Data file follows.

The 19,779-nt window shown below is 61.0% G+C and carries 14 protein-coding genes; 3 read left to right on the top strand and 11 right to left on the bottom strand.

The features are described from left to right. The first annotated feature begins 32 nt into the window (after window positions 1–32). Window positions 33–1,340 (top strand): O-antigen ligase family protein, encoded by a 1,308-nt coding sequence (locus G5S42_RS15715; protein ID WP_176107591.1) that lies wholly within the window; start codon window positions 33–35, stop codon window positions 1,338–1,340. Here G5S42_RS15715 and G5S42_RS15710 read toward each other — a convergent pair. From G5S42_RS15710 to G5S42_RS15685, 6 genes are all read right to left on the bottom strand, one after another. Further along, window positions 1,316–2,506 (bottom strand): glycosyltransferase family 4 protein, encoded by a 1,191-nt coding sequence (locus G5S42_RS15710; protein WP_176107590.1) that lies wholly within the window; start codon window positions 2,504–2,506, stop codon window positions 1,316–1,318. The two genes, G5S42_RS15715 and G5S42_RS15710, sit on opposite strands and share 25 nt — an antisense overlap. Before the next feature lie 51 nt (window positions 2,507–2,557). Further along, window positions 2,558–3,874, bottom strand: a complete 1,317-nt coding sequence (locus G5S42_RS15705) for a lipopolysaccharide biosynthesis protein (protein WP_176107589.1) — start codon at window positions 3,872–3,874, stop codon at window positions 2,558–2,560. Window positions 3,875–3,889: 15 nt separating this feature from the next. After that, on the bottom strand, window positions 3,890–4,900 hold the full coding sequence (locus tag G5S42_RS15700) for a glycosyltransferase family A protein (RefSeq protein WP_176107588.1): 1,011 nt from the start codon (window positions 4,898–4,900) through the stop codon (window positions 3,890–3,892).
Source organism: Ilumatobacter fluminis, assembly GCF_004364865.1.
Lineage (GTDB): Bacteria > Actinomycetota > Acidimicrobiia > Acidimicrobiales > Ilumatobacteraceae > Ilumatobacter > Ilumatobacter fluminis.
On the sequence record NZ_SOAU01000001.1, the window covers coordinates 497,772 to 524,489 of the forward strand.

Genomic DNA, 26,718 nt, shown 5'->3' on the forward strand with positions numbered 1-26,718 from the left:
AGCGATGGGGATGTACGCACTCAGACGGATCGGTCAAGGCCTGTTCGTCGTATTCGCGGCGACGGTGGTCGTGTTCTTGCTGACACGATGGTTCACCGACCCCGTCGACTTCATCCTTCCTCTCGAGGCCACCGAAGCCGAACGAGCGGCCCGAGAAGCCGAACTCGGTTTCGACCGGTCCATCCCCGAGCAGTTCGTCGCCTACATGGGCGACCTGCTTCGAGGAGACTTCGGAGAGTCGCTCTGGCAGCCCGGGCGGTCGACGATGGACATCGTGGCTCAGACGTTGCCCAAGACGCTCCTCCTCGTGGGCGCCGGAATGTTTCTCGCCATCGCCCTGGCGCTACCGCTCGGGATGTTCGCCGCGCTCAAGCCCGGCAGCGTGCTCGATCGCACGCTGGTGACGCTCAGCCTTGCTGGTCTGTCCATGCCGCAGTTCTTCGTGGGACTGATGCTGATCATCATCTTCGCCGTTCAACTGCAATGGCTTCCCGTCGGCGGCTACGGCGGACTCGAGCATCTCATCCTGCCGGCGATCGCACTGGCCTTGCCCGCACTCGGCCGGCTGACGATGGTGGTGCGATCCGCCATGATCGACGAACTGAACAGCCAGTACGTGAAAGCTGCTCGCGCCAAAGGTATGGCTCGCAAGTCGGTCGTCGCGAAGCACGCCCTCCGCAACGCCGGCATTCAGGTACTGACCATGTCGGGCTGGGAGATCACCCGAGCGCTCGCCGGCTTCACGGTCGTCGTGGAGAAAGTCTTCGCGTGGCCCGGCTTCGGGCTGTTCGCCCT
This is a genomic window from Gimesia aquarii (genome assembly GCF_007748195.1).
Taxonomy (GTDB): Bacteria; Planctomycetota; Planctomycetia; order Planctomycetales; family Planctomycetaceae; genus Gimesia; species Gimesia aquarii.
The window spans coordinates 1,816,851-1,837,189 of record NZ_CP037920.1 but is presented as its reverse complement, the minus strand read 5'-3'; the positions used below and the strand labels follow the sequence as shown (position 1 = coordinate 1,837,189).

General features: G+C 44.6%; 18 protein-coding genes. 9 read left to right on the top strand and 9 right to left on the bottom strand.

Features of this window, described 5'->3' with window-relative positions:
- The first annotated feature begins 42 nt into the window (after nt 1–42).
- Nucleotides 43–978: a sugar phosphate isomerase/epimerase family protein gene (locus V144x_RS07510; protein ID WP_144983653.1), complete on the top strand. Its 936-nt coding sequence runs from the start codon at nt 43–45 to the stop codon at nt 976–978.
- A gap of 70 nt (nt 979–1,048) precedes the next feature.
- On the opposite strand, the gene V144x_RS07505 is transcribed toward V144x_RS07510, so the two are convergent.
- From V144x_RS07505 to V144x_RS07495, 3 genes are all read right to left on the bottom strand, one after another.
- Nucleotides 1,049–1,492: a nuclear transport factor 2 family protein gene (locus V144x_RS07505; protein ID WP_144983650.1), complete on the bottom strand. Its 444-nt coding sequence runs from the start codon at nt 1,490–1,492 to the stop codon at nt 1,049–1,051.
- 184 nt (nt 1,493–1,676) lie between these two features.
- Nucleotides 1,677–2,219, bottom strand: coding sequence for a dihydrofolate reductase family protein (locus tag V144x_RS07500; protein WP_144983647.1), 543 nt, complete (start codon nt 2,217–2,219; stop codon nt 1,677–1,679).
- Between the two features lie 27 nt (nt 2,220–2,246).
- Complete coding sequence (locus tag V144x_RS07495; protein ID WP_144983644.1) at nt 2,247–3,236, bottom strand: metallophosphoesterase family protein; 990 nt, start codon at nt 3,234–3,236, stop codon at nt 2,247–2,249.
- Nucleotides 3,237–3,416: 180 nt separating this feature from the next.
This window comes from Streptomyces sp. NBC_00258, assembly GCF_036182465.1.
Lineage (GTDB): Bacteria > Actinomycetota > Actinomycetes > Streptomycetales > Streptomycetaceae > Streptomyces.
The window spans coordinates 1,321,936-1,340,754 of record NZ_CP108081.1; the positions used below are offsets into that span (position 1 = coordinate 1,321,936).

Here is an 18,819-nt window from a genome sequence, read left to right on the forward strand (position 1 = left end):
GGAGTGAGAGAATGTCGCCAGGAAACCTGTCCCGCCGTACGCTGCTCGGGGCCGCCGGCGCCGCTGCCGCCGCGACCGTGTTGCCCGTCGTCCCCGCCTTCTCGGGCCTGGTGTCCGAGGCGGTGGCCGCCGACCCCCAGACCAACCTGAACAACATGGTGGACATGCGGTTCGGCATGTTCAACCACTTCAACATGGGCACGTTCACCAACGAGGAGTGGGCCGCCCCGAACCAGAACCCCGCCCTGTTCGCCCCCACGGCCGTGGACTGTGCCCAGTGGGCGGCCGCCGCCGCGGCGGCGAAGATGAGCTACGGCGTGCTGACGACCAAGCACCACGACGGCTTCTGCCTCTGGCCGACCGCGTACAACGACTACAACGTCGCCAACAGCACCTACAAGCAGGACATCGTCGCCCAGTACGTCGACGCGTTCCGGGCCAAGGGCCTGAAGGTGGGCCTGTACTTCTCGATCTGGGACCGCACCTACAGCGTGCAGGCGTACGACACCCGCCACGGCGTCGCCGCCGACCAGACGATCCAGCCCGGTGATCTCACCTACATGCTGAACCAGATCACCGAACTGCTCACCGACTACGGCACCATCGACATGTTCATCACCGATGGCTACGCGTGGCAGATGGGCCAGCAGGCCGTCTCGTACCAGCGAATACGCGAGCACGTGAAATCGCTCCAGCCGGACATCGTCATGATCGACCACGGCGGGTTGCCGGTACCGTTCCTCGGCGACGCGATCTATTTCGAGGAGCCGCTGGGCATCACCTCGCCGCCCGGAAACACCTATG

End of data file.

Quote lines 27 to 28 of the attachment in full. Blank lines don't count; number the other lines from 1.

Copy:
Here is an 18,819-nt window from a genome sequence, read left to right on the forward strand (position 1 = left end):
GGAGTGAGAGAATGTCGCCAGGAAACCTGTCCCGCCGTACGCTGCTCGGGGCCGCCGGCGCCGCTGCCGCCGCGACCGTGTTGCCCGTCGTCCCCGCCTTCTCGGGCCTGGTGTCCGAGGCGGTGGCCGCCGACCCCCAGACCAACCTGAACAACATGGTGGACATGCGGTTCGGCATGTTCAACCACTTCAACATGGGCACGTTCACCAACGAGGAGTGGGCCGCCCCGAACCAGAACCCCGCCCTGTTCGCCCCCACGGCCGTGGACTGTGCCCAGTGGGCGGCCGCCGCCGCGGCGGCGAAGATGAGCTACGGCGTGCTGACGACCAAGCACCACGACGGCTTCTGCCTCTGGCCGACCGCGTACAACGACTACAACGTCGCCAACAGCACCTACAAGCAGGACATCGTCGCCCAGTACGTCGACGCGTTCCGGGCCAAGGGCCTGAAGGTGGGCCTGTACTTCTCGATCTGGGACCGCACCTACAGCGTGCAGGCGTACGACACCCGCCACGGCGTCGCCGCCGACCAGACGATCCAGCCCGGTGATCTCACCTACATGCTGAACCAGATCACCGAACTGCTCACCGACTACGGCACCATCGACATGTTCATCACCGATGGCTACGCGTGGCAGATGGGCCAGCAGGCCGTCTCGTACCAGCGAATACGCGAGCACGTGAAATCGCTCCAGCCGGACATCGTCATGATCGACCACGGCGGGTTGCCGGTACCGTTCCTCGGCGACGCGATCTATTTCGAGGAGCCGCTGGGCATCACCTCGCCGCCCGGAAACACCTATG